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Sunday, February 7, 2010

Tim Torricelli, Homering with Sheffield + Random, Freaky Super Bowl Prediction - 33

Check out the latest Tim Torricelli entry, posted Dec. 12: Tim Torricelli, Good Rapport

I realize this is a blog that concerns not just baseball or minor league baseball, but a minor league baseball set from 20 years ago. But I couldn't resist pointing out this weekend's two cards, both in the tradition of the others, picked from the 880 cards in the CMC set by the random number generator at And, how those random numbers seem to be screaming a Super Bowl prediction: The Saints will win.

Yesterday, the generator spat out number 32, Joe Xavier, infielder for the Denver Zephyrs. For today's entry, it spat out the very next number, 33, Tim Torricelli, also a member of the Denver Zephyrs. I actually asked for another number, but then I decided to trust the randomness, or was it not random? I went with 33, and constructed the entry below.

Then I got to thinking about today's game, between the Saints and the Colts. It's unique, in that it is only the fifth time both Super Bowl teams have hailed from cities without major league teams. The other four games, VII, XVII, XXII and XXVI, all involved either the Redskins or Dolphins, former or future major league cities. (II and VI involved Oakland-Green Bay and Dallas-Miami, respectively. In each case, the Athletics and Senators months before had announced moves, making Dallas and Oakland major league cities in time for the big games.)

Today's game, however, is the first between two cities who never had a major league team (modern era). Both are AAA cities with franchises in the 1990 CMC set. Indianapolis, of course had and still has the Indians. But New Orleans didn't have a team in the set.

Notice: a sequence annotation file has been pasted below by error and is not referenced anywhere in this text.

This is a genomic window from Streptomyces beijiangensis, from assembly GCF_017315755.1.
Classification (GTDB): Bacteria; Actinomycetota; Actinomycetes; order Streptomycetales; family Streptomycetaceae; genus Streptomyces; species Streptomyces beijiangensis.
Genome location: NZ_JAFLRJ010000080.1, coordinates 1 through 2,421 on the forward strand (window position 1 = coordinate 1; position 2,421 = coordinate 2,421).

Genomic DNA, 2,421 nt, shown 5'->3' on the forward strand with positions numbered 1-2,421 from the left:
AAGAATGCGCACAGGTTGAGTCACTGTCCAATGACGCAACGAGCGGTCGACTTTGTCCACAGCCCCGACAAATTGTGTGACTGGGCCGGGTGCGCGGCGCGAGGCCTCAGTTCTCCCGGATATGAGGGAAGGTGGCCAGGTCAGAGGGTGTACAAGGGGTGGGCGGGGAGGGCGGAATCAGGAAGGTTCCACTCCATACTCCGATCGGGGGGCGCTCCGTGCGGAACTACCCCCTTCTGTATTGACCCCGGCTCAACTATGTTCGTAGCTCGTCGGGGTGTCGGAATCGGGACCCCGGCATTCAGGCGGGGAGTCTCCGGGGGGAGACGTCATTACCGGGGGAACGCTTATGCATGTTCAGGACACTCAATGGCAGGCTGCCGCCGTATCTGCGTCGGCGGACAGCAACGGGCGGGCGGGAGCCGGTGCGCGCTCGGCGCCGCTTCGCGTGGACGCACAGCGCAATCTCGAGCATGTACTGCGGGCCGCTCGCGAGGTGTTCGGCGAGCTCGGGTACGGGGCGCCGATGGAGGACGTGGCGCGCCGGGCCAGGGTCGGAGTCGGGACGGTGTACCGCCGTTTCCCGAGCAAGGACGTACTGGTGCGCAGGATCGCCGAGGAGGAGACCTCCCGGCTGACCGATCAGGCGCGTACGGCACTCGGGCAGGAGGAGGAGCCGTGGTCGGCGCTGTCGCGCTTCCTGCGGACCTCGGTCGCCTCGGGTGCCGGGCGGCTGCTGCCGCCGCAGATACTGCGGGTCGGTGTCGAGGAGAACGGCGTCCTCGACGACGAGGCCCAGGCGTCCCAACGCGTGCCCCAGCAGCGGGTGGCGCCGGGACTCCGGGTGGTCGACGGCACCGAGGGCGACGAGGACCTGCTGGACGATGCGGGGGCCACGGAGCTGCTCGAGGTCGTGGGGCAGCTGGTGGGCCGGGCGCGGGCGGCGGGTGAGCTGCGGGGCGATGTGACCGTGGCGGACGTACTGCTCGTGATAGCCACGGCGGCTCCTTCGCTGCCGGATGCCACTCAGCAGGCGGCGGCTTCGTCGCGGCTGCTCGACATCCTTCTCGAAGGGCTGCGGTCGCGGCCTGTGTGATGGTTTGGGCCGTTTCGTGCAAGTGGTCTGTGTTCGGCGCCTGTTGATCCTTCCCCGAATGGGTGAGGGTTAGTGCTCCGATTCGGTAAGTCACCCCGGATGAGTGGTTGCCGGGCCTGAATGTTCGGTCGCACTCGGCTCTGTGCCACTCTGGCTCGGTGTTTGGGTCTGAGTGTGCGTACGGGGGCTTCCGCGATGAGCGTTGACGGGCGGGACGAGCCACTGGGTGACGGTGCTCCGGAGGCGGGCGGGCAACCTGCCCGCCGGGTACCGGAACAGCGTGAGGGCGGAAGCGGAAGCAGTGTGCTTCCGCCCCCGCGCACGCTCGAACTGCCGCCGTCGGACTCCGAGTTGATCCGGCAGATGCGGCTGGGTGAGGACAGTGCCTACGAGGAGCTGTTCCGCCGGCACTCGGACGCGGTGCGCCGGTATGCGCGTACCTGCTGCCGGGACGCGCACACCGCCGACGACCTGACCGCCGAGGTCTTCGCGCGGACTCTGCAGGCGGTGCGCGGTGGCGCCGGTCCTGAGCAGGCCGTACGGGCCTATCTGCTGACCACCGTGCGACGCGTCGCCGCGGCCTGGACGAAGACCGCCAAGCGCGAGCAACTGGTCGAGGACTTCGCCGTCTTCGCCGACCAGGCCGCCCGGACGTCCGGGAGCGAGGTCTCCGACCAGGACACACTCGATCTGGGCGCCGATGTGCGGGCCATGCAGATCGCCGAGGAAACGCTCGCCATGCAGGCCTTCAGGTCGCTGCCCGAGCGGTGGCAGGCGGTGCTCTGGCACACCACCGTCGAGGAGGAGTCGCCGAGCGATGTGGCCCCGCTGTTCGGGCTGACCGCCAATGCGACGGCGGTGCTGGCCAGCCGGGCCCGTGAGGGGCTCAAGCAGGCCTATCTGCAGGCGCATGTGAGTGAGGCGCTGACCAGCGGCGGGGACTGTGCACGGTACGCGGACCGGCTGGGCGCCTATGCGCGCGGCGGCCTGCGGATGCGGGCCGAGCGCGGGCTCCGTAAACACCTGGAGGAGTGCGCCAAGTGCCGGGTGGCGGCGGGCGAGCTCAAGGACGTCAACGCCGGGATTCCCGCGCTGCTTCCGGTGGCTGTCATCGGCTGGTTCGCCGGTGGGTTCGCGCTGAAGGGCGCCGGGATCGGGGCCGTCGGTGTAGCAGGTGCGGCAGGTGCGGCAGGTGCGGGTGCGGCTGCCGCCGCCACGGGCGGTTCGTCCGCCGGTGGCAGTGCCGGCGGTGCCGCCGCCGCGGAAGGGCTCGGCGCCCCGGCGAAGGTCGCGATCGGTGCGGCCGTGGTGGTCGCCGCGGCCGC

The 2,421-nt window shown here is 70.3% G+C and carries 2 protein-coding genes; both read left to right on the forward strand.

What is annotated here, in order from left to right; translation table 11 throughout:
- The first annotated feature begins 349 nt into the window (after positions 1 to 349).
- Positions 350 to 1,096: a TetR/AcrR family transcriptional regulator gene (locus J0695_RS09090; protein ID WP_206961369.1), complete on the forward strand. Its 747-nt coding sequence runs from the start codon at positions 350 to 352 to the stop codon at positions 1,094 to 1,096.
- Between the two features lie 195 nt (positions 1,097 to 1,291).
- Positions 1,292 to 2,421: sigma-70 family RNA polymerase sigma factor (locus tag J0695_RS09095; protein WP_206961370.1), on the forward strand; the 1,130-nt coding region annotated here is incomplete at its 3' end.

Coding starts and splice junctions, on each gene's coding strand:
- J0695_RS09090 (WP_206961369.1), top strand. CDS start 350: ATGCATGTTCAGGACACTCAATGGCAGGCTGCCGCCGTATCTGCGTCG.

So why would two randomly picked cards, both players from a Denver team, predict a Saints victory? The Zephyrs, of course, would make way in a couple years for the Colorado Rockies. The Zephyrs would be off to Louisiana, making their new residence in the Big Easy, home to the NFL's New Orleans Saints.

It's freaky, I know.

On to today's entry, Tim Torricelli, Zephyr:

The night of Aug. 6, 1987, the Modesto A's were looking for their first win in six tries against the Stockton Ports. They wouldn't get it, thanks to two two-run home runs, one hit by a young Gary Sheffield, the other by a young Tim Torricelli, Torricelli's narrowly clearing the foul pole.

Sheffield, of course, would go on to hit 17 home runs that year for Stockton and become the surly left fielder we know and not quite love today. Torricelli wouldn't hit 17 home runs during his four-season minor league career. He would make AAA Denver in 1990, playing just 17 games before his playing days would be over.

But Torricelli's days in baseball weren't over. He spent the rest of the 1990s managing and coaching minor league teams in the Expos and Tigers systems.

He managed the short-season Jamestown Jammers in 1993 and 1998, the single-A Visalia Oaks in 1996.

In 1999, he was named a coach for the Lakeland Tigers of the Florida State League, according to the Lakeland Ledger. The Lakeland manager that year was fellow 1990 CMC setter Mark Meleski.

But Torricelli apparently made his way to coach the Midwest League's West Michigan Whitecaps. With both the Jammers and the Whitecaps, Torricelli oversaw the development of one Brandon Inge and Inge's switch to catcher.

"He actually signed as an infielder, but the Tigers decided they were going to have him catch, because that was the best opportunity for him at the time," Torricelli told "He'd never caught before. The way he took that on proved he was a gamer."

These days, Torricelli is serving with two other members of the Torricelli family as an assistant coach at Benedictine University at Springfield, IL.

1990 CMC Tally
Cards Reviewed: 42/880 - 4.8%
Major Leaguers: 23 - 55%
Never Made the Majors: 19 - 45%
5+ Seasons in the Majors: 8
10+ Seasons in the Minors: 15

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